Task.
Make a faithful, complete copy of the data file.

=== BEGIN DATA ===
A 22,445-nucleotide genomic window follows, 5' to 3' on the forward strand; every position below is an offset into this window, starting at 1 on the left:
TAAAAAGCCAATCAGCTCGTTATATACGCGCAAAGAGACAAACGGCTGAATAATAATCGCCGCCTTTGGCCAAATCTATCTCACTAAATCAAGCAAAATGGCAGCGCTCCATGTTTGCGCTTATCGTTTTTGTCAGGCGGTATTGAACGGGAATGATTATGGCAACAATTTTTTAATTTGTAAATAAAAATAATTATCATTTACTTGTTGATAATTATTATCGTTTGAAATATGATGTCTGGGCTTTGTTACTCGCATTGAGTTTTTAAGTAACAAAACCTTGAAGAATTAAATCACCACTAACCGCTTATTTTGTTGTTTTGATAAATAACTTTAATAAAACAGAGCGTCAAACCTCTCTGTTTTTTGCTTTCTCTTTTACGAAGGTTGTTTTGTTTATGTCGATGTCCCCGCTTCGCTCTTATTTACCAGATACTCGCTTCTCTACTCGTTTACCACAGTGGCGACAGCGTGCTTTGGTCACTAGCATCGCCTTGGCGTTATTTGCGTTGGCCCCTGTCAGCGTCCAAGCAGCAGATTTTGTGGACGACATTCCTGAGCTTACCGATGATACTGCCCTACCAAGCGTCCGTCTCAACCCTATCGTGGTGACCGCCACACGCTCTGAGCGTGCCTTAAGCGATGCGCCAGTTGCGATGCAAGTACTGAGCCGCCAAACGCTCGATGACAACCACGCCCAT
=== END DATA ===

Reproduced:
A 22,445-nucleotide genomic window follows, 5' to 3' on the forward strand; every position below is an offset into this window, starting at 1 on the left:
TAAAAAGCCAATCAGCTCGTTATATACGCGCAAAGAGACAAACGGCTGAATAATAATCGCCGCCTTTGGCCAAATCTATCTCACTAAATCAAGCAAAATGGCAGCGCTCCATGTTTGCGCTTATCGTTTTTGTCAGGCGGTATTGAACGGGAATGATTATGGCAACAATTTTTTAATTTGTAAATAAAAATAATTATCATTTACTTGTTGATAATTATTATCGTTTGAAATATGATGTCTGGGCTTTGTTACTCGCATTGAGTTTTTAAGTAACAAAACCTTGAAGAATTAAATCACCACTAACCGCTTATTTTGTTGTTTTGATAAATAACTTTAATAAAACAGAGCGTCAAACCTCTCTGTTTTTTGCTTTCTCTTTTACGAAGGTTGTTTTGTTTATGTCGATGTCCCCGCTTCGCTCTTATTTACCAGATACTCGCTTCTCTACTCGTTTACCACAGTGGCGACAGCGTGCTTTGGTCACTAGCATCGCCTTGGCGTTATTTGCGTTGGCCCCTGTCAGCGTCCAAGCAGCAGATTTTGTGGACGACATTCCTGAGCTTACCGATGATACTGCCCTACCAAGCGTCCGTCTCAACCCTATCGTGGTGACCGCCACACGCTCTGAGCGTGCCTTAAGCGATGCGCCAGTTGCGATGCAAGTACTGAGCCGCCAAACGCTCGATGACAACCACGCCCAT